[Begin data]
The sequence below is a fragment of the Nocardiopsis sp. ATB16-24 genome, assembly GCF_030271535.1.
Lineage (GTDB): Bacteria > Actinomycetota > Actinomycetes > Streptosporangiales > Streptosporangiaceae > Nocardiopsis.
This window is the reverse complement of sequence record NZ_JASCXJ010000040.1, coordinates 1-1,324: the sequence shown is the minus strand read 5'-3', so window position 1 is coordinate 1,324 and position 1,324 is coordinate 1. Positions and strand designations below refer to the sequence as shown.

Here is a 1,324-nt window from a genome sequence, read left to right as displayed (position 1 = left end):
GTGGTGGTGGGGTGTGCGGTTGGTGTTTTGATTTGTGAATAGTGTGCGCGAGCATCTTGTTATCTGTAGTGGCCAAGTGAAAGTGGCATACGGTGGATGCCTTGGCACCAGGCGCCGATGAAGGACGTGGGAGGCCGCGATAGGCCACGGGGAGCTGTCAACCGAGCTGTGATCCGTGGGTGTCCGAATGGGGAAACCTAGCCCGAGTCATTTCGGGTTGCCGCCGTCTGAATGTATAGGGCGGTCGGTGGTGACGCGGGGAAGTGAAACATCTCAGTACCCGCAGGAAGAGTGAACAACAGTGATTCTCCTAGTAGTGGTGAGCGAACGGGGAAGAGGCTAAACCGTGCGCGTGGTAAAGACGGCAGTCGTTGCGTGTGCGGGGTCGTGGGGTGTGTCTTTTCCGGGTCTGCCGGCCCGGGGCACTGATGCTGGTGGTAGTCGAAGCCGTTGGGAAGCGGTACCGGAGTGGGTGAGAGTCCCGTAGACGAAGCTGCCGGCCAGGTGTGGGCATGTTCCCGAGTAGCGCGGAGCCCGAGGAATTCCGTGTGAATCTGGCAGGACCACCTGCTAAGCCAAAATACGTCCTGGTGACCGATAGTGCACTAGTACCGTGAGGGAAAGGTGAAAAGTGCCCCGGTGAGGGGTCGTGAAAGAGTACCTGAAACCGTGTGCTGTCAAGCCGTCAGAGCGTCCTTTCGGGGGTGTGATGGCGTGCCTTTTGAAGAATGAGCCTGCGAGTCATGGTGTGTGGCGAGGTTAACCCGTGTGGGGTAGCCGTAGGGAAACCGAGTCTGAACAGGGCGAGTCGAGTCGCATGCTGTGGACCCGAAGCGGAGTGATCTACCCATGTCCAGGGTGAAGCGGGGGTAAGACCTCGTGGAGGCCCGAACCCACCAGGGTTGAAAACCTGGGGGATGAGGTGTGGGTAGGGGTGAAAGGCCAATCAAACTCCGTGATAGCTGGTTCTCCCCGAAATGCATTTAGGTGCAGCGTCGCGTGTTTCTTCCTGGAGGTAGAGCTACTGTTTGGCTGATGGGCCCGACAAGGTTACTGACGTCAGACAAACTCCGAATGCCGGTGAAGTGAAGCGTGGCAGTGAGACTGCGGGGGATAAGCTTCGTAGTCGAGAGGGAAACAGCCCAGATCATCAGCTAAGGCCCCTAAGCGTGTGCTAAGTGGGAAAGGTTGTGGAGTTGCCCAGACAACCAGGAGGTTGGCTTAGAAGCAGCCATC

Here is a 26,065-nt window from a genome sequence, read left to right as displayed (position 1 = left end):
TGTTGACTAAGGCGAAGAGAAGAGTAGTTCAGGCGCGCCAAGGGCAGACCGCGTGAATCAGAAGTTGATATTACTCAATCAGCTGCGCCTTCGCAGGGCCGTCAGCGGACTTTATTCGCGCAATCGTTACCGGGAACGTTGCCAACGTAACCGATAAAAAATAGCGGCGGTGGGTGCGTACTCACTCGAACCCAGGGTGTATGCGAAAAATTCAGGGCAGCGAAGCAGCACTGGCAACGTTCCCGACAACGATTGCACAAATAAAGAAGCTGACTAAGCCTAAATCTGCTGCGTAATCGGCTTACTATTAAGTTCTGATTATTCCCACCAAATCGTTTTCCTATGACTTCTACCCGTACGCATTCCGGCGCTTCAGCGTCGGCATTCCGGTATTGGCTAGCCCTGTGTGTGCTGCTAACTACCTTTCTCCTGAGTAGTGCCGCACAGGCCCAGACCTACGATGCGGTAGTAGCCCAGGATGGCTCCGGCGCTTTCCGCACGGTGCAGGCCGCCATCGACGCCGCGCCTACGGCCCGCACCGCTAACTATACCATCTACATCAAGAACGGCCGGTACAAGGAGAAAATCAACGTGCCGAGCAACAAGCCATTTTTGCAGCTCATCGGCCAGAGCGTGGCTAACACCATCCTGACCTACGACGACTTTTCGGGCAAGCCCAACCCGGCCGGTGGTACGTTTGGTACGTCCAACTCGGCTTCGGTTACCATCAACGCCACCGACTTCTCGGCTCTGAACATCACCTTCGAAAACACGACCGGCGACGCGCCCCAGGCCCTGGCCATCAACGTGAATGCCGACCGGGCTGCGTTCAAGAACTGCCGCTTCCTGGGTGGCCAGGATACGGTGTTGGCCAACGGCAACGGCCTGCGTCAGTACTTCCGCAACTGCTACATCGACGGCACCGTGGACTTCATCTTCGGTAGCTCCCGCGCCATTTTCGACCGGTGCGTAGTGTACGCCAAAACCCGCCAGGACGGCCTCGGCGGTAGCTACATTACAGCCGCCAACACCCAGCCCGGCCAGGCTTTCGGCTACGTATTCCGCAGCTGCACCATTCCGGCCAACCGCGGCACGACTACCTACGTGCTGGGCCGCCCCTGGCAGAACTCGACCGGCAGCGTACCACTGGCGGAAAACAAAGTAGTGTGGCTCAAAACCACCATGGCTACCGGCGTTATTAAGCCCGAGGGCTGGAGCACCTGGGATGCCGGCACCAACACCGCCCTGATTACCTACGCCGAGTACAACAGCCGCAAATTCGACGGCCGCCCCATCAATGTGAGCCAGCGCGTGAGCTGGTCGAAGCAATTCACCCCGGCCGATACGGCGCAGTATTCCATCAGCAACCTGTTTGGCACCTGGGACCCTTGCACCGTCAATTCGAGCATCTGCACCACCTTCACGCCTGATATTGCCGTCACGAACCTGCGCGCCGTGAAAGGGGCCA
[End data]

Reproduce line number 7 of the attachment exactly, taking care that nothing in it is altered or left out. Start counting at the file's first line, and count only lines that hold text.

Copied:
TGTTGACTAAGGCGAAGAGAAGAGTAGTTCAGGCGCGCCAAGGGCAGACCGCGTGAATCAGAAGTTGATATTACTCAATCAGCTGCGCCTTCGCAGGGCCGTCAGCGGACTTTATTCGCGCAATCGTTACCGGGAACGTTGCCAACGTAACCGATAAAAAATAGCGGCGGTGGGTGCGTACTCACTCGAACCCAGGGTGTATGCGAAAAATTCAGGGCAGCGAAGCAGCACTGGCAACGTTCCCGACAACGATTGCACAAATAAAGAAGCTGACTAAGCCTAAATCTGCTGCGTAATCGGCTTACTATTAAGTTCTGATTATTCCCACCAAATCGTTTTCCTATGACTTCTACCCGTACGCATTCCGGCGCTTCAGCGTCGGCATTCCGGTATTGGCTAGCCCTGTGTGTGCTGCTAACTACCTTTCTCCTGAGTAGTGCCGCACAGGCCCAGACCTACGATGCGGTAGTAGCCCAGGATGGCTCCGGCGCTTTCCGCACGGTGCAGGCCGCCATCGACGCCGCGCCTACGGCCCGCACCGCTAACTATACCATCTACATCAAGAACGGCCGGTACAAGGAGAAAATCAACGTGCCGAGCAACAAGCCATTTTTGCAGCTCATCGGCCAGAGCGTGGCTAACACCATCCTGACCTACGACGACTTTTCGGGCAAGCCCAACCCGGCCGGTGGTACGTTTGGTACGTCCAACTCGGCTTCGGTTACCATCAACGCCACCGACTTCTCGGCTCTGAACATCACCTTCGAAAACACGACCGGCGACGCGCCCCAGGCCCTGGCCATCAACGTGAATGCCGACCGGGCTGCGTTCAAGAACTGCCGCTTCCTGGGTGGCCAGGATACGGTGTTGGCCAACGGCAACGGCCTGCGTCAGTACTTCCGCAACTGCTACATCGACGGCACCGTGGACTTCATCTTCGGTAGCTCCCGCGCCATTTTCGACCGGTGCGTAGTGTACGCCAAAACCCGCCAGGACGGCCTCGGCGGTAGCTACATTACAGCCGCCAACACCCAGCCCGGCCAGGCTTTCGGCTACGTATTCCGCAGCTGCACCATTCCGGCCAACCGCGGCACGACTACCTACGTGCTGGGCCGCCCCTGGCAGAACTCGACCGGCAGCGTACCACTGGCGGAAAACAAAGTAGTGTGGCTCAAAACCACCATGGCTACCGGCGTTATTAAGCCCGAGGGCTGGAGCACCTGGGATGCCGGCACCAACACCGCCCTGATTACCTACGCCGAGTACAACAGCCGCAAATTCGACGGCCGCCCCATCAATGTGAGCCAGCGCGTGAGCTGGTCGAAGCAATTCACCCCGGCCGATACGGCGCAGTATTCCATCAGCAACCTGTTTGGCACCTGGGACCCTTGCACCGTCAATTCGAGCATCTGCACCACCTTCACGCCTGATATTGCCGTCACGAACCTGCGCGCCGTGAAAGGGGCCA